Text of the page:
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US Central Command announced on Feb. 13 that the US Navy had intercepted an Iranian boat bound for Yemen. The dhow—a sailboat with two masts—was reportedly carrying 150 Dehlavieh anti-tank guided missiles, which CENTCOM said are Iranian copies of the Russian Kornet missile. Three surface-to-air missiles in addition to surveillance equipment and other weapons parts were also found on the boat.

‘These Weapons Were Determined to be of Iranian Origin’

“Many of these weapons systems are identical to the advanced weapons and weapon components seized by guided-missile destroyer USS Forrest Sherman (DDG 98) in the Arabian Sea on Nov. 25, 2019,” a CENTCOM statement said. “Those weapons were determined to be of Iranian origin and assessed to be destined for the Houthis in Yemen, which would be in violation of a UN Security Council Resolution that prohibits the direct or indirect supply, sale, or transfer of weapons to the Houthis.”

The US military published video from the interception and photos of the weapons. A UN Security Council Resolution prohibits the transfer of arms to Houthi militias in Yemen, but Iran has long been accused by the international community of supplying the rebel faction. On the other side, the United Arab Emirates and Saudi Arabia have supported the government of ousted President Abdrabbuh Mansur Hadi. 

Amidst the proxy war, a secessionist faction grew and terrorist groups Al-Qaeda and the Islamic State have also seized the chance to join the mix. 

Pompeo: ‘The World Must Reject Iran’s Violence and Act Now’

The US has maintained a hardline view on Iranian involvement in the Yemen conflict. After the weapons seizure, US Secretary of State Mike Pompeo tweeted, “The US Navy interdicted 358 Iranian-made missiles + other weapons components on their way to the Houthis in Yemen. This is another example of the world’s largest state sponsor of terror the Islamic Republic of Iran continuing to defy the UN Security Council.

“The world must reject Iran’s violence and act now to renew the expiring UN arms embargo on Iran,” he continued. 

For Pompeo and the UN Security Council, which includes China, France, the United Kingdom, Russia, and the US as permanent members, an embargo on arms from Tehran is key to stopping the conflict that Iran instigates. However, it could also be viewed as a way to stifle the other side’s means of supporting itself in order to ensure victory for US allies. 

Iran’s Perspective

Iran views the arms embargo as yet another attempt to shut it out of the region, which means its primary regional adversary, Saudi Arabia, would reap the benefits.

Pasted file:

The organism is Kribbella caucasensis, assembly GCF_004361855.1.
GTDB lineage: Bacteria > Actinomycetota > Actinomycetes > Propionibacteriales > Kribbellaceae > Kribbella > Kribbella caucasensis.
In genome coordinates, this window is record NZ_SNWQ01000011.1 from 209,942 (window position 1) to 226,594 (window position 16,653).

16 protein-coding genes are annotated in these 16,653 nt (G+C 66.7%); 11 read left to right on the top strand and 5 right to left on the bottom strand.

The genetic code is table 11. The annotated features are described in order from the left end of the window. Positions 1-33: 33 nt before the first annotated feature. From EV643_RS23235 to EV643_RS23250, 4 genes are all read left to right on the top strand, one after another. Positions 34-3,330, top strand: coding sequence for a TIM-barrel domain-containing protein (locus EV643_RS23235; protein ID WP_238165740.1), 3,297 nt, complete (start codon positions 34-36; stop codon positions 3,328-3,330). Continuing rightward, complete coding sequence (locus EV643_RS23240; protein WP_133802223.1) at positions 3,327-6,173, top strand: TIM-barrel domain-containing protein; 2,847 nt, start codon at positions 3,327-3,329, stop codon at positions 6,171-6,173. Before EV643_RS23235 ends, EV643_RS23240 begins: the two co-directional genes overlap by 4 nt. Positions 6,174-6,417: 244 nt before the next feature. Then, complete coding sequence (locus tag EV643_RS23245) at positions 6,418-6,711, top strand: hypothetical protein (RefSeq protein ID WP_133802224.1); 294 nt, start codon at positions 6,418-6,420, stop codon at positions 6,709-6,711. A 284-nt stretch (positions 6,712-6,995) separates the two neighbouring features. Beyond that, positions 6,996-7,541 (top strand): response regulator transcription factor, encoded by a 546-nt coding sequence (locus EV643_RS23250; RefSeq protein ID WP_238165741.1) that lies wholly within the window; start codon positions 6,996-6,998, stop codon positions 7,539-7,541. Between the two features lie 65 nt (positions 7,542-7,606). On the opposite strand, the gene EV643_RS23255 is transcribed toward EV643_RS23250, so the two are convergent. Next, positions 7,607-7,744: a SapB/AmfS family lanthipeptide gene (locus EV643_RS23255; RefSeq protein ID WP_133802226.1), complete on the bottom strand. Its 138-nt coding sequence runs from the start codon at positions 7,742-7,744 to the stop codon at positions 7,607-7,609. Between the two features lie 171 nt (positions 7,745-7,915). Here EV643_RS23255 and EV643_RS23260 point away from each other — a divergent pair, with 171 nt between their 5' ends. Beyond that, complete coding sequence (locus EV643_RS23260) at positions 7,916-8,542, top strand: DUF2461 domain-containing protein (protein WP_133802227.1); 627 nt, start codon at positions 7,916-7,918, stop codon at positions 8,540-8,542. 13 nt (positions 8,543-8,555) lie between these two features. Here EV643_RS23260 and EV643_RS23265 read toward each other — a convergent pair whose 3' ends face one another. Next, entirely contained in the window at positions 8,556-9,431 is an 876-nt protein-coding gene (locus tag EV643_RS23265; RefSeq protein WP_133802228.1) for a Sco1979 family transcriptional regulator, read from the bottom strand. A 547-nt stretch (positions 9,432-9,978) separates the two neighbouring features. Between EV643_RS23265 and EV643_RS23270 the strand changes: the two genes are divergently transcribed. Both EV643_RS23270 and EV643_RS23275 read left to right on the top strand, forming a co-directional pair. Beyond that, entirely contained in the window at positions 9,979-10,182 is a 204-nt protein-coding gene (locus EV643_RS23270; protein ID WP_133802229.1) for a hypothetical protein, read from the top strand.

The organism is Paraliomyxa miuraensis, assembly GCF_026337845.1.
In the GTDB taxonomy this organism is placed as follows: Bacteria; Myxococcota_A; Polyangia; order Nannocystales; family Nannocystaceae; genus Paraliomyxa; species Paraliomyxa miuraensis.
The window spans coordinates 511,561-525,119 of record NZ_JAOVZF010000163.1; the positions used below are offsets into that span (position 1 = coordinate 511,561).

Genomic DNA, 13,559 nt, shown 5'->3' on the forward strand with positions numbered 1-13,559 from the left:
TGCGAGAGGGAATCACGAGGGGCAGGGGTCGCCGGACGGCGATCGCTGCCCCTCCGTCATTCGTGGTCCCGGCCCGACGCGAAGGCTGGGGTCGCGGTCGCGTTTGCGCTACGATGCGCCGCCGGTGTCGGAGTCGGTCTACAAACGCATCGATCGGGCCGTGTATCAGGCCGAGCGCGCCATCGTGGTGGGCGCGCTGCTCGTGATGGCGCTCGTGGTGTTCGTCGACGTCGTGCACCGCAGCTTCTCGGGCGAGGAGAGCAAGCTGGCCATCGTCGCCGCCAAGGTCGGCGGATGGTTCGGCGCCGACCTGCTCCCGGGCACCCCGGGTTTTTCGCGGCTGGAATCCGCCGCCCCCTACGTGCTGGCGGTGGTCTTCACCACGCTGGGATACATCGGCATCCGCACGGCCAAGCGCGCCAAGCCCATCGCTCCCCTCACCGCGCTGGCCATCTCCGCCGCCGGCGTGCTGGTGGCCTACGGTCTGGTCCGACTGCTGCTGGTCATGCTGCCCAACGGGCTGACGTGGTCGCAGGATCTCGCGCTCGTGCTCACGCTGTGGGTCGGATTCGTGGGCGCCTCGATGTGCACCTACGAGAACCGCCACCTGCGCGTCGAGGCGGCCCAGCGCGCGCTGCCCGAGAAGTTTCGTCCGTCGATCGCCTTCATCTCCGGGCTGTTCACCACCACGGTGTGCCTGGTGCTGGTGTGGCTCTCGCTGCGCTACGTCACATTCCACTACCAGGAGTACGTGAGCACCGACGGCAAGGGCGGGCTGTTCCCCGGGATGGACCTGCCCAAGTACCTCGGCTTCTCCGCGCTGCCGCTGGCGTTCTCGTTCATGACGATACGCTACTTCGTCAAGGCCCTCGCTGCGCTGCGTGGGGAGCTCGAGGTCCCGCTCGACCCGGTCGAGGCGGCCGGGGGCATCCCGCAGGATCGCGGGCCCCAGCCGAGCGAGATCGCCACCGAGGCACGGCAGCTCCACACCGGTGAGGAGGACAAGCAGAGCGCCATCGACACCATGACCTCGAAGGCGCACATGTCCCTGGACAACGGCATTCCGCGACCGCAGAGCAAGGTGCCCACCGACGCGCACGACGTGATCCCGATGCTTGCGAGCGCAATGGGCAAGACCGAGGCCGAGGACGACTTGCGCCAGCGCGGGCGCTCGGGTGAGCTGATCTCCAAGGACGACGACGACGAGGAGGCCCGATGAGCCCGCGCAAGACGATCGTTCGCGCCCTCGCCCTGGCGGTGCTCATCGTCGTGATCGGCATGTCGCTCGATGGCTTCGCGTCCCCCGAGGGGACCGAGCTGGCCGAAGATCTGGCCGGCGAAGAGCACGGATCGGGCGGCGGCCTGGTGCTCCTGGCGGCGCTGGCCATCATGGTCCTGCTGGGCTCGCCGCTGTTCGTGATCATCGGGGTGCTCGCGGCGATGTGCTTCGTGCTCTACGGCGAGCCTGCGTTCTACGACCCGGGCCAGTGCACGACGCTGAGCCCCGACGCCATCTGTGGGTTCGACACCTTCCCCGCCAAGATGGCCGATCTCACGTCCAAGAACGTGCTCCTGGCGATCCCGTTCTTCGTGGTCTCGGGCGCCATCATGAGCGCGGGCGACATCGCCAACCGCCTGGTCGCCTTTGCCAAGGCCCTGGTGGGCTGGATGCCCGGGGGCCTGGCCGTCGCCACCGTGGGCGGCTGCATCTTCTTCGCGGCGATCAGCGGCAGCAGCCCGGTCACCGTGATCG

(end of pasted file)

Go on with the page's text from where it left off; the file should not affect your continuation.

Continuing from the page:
Yemen’s Minister of Information Mummar Al-Aryani commended the US for intercepting the arms shipment as a welcome development. Al-Aryani said the Houthis are killing civilians, however evidence has shown both sides play a role in the massacre across the nation with Saudi and UAE-caused casualties much higher than those caused by the Houthi side. In fact, the growing collateral damage was a factor in the UAE’s decision to reduce its involvement in the conflict.

“We urge the international community and the UN Security Council to impose deterrent sanctions on the Tehran regime and exert pressure to (halt) arms and exports smuggling to Houthis,” Al-Ayrani said.

Iran’s Support of the Houthis

Iran has supplied weapons and technology to Houthis since 2015, Arab News reported, after Saudi Arabia and its allies intervened to support Hadi.

The UN held “crunch talks” in Brussels over the situation following the weapons confiscation. Arab News reported the international body considered “scaling back or suspending the deliver of vital supplies to millions of people at risk of starvation.” 

Such a move would hurt those who need it help the most—civilians—and would be unlikely to stop Iran’s efforts to help the Houthis. In fact, it may do the opposite by portraying the international community as the villain. In truth, cutting humanitarian aid would be aimed more at convincing the Houthis to scale down their war and, hopefully, encourage discussions of peace, possibly by forcing civilians to pressure Houthi leadership from within Yemen.

Notably, there was no mention in Brussels of the possibility of restricting supplies to Saudi-allied forces. Further sanctions against Iran were also not discussed and would be unlikely considering the delicate situation with the failing Iranian nuclear deal, which was provoked by a reinstatement of US sanctions. 

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